But Scott said the experts had confused greatness for toughness.

"That's not what the game is about. It's got to be fair in every area. I think everyone is so hung up with par; there's an obsession with par. If you put the world's best players on a golf course, they should be able to break par."

Rick Starr looks at the 12 amateurs in the field.

This AP story summarizes Johnny Miller's Tuesday press conference remarks.

Furman Bisher says things have never been better at the USGA under Walter Driver, and cites the Shinnecock Hills U.S. Open under Driver's Championship Committee watch as evidence of how Driver gets an unfair rap.

Driver was chairman of the USGA’s competition committee, which means the responsibility of setting up the course was his. “His arid setup,” as Golf World phrases it, “was an embarrassment,” a term to be questioned.

“Arid” refers to the rain which was forecast, but didn’t fall, and the winds which dried out the greens. Curses to the competition chairman.

Wow, I guess Google hasn't made it to the Atlanta Journal-Constitution. Rain in the forecast? Oy...

And finally, back on the planet earth, Craig Dolch blogs about the day's interviews and the demise of the scrum.

And finally, the USA Today's Joe Saraceno writes one of those so-over-the-top-it's-funny columns about Tiger's impending fatherhood.

A Few More Tuesday Clippings

2007usopen_50.gifThe John and Sherrie Daly matter is getting downright ugly.

In lighter news, Steve Elling looks at Oakmont's 8th and wonders if the USGA's 288-yard setup is within reason.

At 7,230 yards, the course isn't punitively long by modern standards, but the crazy eighth should generate a cacophony of complaints. From the back tee, the 288-yard par 3 is the longest in U.S. Open history -- funny how that general theme is repeated each June in some respect -- and stands an attention-getting round-wrecker.

Moreover, if the USGA set-up sadists put the flagstick on the back of the green, the hole can measure an intimidating 300 yards. Mind you, technology gains or not, the average driving distance on the PGA Tour is 285.1 yards.

In other words, this hole, as they used to say in the mills hereabouts, will separate the steel from the slag. Pittsburgh has morphed into Titanium Town.

And this from Phil Mickelson...

 "I love the hole because, in architecture -- and I've been slowly getting into architecture -- the longest par 3 you ever see is about 240 or 250 yards, and the shortest par 4 is about 330," Phil Mickelson said. "There's 80 or 90 yards there, where you don't know what to call them."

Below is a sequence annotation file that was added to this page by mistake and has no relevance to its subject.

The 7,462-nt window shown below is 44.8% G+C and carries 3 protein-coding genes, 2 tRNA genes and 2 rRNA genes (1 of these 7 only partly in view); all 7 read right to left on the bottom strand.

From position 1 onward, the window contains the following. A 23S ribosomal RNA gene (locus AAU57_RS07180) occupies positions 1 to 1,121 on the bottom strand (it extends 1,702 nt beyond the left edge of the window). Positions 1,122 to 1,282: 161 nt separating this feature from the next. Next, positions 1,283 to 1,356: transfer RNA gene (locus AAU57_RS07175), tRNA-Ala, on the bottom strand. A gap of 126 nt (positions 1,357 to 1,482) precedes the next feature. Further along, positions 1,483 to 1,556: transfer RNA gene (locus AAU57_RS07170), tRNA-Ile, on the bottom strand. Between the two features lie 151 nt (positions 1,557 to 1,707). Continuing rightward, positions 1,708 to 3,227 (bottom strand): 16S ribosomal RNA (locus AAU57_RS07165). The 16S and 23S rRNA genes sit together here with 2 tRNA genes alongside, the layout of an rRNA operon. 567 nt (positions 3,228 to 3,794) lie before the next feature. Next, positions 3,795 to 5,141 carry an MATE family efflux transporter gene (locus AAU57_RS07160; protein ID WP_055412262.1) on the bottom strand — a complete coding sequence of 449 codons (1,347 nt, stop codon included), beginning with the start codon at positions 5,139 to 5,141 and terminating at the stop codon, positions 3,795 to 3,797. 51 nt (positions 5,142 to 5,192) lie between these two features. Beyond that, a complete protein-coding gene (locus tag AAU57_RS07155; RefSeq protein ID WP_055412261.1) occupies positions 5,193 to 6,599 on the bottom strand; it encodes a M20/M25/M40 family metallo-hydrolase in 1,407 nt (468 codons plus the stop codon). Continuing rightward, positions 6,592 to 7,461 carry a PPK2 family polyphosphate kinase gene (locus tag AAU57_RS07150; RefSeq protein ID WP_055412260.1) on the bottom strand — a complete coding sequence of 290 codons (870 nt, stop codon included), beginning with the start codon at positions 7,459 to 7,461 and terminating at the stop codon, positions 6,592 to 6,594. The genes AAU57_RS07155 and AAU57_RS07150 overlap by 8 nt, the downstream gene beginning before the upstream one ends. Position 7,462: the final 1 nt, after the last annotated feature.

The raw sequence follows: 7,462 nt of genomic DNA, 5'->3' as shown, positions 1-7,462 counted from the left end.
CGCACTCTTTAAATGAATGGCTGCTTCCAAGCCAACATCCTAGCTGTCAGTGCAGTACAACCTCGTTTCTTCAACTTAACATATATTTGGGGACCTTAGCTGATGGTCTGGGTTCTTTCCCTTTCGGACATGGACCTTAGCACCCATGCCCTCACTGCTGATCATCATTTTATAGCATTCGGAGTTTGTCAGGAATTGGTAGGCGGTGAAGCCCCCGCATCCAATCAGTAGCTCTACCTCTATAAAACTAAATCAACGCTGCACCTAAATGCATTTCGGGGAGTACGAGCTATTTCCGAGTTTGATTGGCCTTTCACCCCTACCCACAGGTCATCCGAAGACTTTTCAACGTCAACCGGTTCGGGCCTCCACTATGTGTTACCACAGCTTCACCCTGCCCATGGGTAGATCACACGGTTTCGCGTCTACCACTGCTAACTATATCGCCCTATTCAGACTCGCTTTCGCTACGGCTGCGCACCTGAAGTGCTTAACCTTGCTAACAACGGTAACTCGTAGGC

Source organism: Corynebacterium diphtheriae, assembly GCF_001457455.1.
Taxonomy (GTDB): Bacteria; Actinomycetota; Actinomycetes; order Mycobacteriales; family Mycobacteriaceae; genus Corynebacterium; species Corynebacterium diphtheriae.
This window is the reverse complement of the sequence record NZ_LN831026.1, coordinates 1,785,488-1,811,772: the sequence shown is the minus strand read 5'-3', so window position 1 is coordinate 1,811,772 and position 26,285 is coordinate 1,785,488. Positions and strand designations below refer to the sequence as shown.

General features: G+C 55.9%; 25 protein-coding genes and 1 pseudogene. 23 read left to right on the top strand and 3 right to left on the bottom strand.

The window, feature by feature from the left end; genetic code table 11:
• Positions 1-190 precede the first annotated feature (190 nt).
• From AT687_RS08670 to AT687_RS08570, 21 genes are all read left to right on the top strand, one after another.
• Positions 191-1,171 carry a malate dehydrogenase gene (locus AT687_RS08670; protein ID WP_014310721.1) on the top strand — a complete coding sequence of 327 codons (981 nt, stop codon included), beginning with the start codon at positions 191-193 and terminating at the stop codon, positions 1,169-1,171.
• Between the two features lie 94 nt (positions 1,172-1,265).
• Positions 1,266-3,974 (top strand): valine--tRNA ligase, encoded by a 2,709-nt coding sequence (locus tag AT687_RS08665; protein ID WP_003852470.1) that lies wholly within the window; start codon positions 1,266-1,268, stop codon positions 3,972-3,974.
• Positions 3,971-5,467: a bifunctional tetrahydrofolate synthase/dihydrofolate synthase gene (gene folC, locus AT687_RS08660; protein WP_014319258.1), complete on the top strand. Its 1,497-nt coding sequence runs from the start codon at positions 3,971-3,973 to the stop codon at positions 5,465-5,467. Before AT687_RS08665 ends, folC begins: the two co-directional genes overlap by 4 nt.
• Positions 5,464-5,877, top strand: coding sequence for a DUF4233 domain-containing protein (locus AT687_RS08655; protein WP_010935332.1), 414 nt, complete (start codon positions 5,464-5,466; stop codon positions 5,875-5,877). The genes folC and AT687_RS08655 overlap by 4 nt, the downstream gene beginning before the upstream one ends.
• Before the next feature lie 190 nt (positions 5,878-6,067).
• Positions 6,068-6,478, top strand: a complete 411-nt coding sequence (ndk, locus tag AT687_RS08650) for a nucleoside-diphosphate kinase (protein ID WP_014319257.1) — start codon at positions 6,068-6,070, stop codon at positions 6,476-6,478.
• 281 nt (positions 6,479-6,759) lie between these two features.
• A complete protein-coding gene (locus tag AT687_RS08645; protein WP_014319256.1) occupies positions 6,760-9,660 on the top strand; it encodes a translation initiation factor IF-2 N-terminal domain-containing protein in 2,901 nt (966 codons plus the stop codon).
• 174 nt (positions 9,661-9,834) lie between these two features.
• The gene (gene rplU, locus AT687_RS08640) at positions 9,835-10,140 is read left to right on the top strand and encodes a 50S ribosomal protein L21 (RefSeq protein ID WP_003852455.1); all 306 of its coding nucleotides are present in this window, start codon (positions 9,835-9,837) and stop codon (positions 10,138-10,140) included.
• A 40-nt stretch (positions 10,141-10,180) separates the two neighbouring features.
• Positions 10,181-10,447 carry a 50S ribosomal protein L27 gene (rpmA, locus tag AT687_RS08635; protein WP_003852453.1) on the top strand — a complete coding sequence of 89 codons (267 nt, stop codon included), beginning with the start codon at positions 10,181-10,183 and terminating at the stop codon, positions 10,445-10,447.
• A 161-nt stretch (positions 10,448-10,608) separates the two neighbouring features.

Scott Michaux weighs in on the tree removal with this.

Ford says that the greatest irony of it all is the fact that the same course architect who oversaw the conclusion of Oakmont's deforestation project is the same one resembling Johnny Appleseed with mature trees cropping up all over Augusta National Golf Club.

"It's very coincidental that Tom Fazio is our architect who help cut them all down and he's the architect at Augusta National and they're planting trees," Ford said. "It's pretty wild, isn't it?"

It's quite a lark considering that Augusta National played the defining role in Oakmont's shaded canopy era to begin with.

"If it weren't for Augusta, we never would have planted the trees in the first place," said Ford.

Mike Dudurich explores some of the wild and weird occurrences on the wonderful short 17th. He also has this interesting playing strategy from Phil Mickelson, who you may recall, bungled Riviera's 10th earlier this year with a similarly peculiar approach.

It looks like the majority will play aggressively on the 17th. At least that's what the No. 2 player in the world, Phil Mickelson, is thinking.

"You drive it up the left of the 17th fairway and then we'll see how thick that rough is," Mickelson said. "I had a tough time hitting the green with a wedge out of there. But it's still the play, hitting it over there because it takes bogey out of play. If you don't hit a driver, you're risking a five. I'll be trying to hit it in the left rough if the pin's in the back right or in the "Big Mouth" bunker if it's front left." 

Rory Sabbatini's philosophy is even more confusing:

"Take out the driver and go for the green," the South African said without hesitation. "The rough front left of the green is the thickest on the golf course. I think you only make things more difficult on yourself if you lay up in the fairway."

Ok! Whatever floats your boat.

Questions For Walter Driver

Scribblers: food for thought for Wednesday's sitdown with USGA President Walter Driver and Executive Director David Fay. Naturally, it quick read of Chris Millard's Golf World cover story would be wise preparation for the news conference (though my press room sources noted that it was conspicously absent from the toilet reading giveaway table).

  • In the recent Golf World profile, you stated that one of the roadblocks to a COR rollback would have been the formulation of some sort of compensation program for golfers who owned to-be-illegal clubs that had been manufactured and purchased in good faith. Yet on the issue of square grooves, the same good faith manufacture and purchase was the case, yet the USGA plans to change the rules on grooves without any announced form of rebate or return program. Will you be looking at some sort of compensation program for golfers to replace their illegal clubs purchased in good faith?
  • Five years ago the USGA was annually depositing $10-15 million in reserve accounts, but last year the organization added two corporate sponsors and lost $6 million. In light of the R&A making an announcement yesterday that they netted nearly $18 million (US) in 2006, what specifically in the last five years has led to such a drastic change in the financial picture?